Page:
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sion of incidents, each of which might have happened without the rest, and which could not all cooperate to any single conclusion. . The discontinuity of the action might however have been easily forgiven, if there had been action enough : but I believe every reader regrets the paucity of events, and complains that in the poem of Hudibras, as in the history of Thucydides, there is more said than done. The scenes are too seldom changed, and the attention is tired with long conversation. - It is indeed much more easy to form dialogues than to contrive adventures. Every position makes way for an argument, and every objection dictates an answer. When two disputants are engaged upon a complicated and extensive question, the difficulty is not to continue, but to end the controversy. But whether it be that we comprehend but few of the possibilities of life, or that life itself affords little variety, every man who has tried knows how much labour it will cost to form such a combination of circumstances as shall have at once the grace of novelty and credibility, and delight fancy without violence to reason. Perhaps the Dialogue of this poem is not perfect. Some power of engaging the attention might have been added to it by quicker reciprocation, by seasonable interruptions, by sudden questions, and by a nearer approach to dramatic spriteliness; without which, fictitious speeches will always tire, however sparkling with sentences, and however variegated with allusions. -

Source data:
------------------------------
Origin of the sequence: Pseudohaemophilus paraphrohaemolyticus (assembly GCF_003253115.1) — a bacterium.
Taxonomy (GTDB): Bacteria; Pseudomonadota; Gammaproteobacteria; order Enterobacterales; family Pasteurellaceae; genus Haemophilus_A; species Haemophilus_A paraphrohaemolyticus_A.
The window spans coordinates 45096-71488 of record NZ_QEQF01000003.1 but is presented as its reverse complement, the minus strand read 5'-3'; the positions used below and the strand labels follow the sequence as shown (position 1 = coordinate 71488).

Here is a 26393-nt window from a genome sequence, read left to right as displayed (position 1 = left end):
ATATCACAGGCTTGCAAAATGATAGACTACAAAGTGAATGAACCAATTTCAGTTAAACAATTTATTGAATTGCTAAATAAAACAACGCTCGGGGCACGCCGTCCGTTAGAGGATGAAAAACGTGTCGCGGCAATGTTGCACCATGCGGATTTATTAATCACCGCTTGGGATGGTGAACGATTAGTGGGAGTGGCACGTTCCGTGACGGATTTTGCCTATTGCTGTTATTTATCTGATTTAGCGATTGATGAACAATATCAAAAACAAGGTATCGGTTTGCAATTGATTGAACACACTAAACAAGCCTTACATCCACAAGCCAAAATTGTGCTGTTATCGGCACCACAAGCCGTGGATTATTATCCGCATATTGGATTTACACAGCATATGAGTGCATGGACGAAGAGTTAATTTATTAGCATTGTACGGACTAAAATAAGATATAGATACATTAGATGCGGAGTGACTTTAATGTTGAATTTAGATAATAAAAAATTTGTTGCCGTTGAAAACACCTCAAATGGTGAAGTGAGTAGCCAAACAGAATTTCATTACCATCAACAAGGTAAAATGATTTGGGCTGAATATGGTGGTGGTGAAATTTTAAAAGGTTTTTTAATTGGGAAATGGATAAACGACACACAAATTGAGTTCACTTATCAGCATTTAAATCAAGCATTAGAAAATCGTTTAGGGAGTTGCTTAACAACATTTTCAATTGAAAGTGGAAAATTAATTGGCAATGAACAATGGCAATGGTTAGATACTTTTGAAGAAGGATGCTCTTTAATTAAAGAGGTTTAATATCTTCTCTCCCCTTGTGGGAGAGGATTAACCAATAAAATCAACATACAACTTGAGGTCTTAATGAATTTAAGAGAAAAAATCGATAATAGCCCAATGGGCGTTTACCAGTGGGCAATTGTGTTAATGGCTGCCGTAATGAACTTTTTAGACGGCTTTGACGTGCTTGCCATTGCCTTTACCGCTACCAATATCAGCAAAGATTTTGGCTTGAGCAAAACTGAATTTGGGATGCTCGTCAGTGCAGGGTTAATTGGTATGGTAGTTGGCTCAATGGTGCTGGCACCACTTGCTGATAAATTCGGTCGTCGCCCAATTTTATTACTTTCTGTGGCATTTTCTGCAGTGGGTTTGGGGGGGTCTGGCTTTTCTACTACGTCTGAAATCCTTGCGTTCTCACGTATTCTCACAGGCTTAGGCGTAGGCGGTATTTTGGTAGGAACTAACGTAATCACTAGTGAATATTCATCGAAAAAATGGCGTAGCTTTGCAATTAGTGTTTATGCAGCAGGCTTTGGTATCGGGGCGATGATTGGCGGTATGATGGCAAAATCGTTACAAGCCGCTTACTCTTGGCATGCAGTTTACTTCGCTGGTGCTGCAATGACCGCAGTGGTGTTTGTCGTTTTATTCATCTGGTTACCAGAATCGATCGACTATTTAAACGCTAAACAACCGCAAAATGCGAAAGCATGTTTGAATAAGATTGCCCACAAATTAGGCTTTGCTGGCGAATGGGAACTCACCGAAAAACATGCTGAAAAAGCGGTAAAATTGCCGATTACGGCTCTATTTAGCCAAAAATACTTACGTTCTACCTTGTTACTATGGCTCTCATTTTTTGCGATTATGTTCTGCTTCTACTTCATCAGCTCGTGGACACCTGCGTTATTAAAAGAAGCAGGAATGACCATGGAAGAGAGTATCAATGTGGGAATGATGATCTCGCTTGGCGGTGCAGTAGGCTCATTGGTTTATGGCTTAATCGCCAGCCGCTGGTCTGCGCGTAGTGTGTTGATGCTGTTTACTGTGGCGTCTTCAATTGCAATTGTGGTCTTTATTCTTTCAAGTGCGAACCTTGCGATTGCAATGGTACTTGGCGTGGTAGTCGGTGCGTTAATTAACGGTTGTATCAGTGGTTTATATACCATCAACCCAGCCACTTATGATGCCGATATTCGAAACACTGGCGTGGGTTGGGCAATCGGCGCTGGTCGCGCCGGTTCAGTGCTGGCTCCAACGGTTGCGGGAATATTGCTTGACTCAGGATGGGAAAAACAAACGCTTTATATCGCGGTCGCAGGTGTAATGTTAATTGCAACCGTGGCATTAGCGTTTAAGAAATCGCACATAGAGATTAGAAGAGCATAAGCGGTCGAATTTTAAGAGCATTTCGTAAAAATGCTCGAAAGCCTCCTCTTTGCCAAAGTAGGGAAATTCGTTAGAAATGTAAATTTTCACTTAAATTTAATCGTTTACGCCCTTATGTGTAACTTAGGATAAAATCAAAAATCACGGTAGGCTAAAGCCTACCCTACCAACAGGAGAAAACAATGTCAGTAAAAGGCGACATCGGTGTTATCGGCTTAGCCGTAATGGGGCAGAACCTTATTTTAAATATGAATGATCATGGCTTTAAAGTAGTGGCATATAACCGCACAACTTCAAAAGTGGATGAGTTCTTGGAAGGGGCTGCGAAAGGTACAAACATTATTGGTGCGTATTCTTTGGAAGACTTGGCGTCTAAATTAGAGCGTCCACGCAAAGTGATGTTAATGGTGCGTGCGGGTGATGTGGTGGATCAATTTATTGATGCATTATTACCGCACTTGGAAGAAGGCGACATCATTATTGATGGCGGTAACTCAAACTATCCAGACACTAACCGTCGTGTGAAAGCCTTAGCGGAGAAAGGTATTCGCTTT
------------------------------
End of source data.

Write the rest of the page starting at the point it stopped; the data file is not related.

Vol. IX. O The

The great source of pleasure is variety. Uniformity must tire at last, though it be uniformity of excellence. We love to expect; and, when expectation is disappointed or gratified, we want to be again expecting. For this impatience of the present, whoever would please must make provision. The skilful writer irritat, mulcet, makes a due distribution of the still and animated parts. It is for want of this artful intertexture, and those necessary changes, that the whole of a book may be tedious, though all the parts are praised.

If inexhaustible wit could give perpetual pleasure, no eye would ever leave half-read the work of Butler; for what poet has ever brought so many remote images so happily together? It is scarcely possible . to peruse a page without finding some association of images that was never found before. By the first paragraph the reader is amused, by the next he is delighted, and by a few more strained to astonishment; but astonishment is a toilsome pleasure; he is soon weary of wondering, and longs to be diverted.


Omnia vult belle Matho dicere, dic aliquando
Et bene, dic neutrum, dic aliquando male.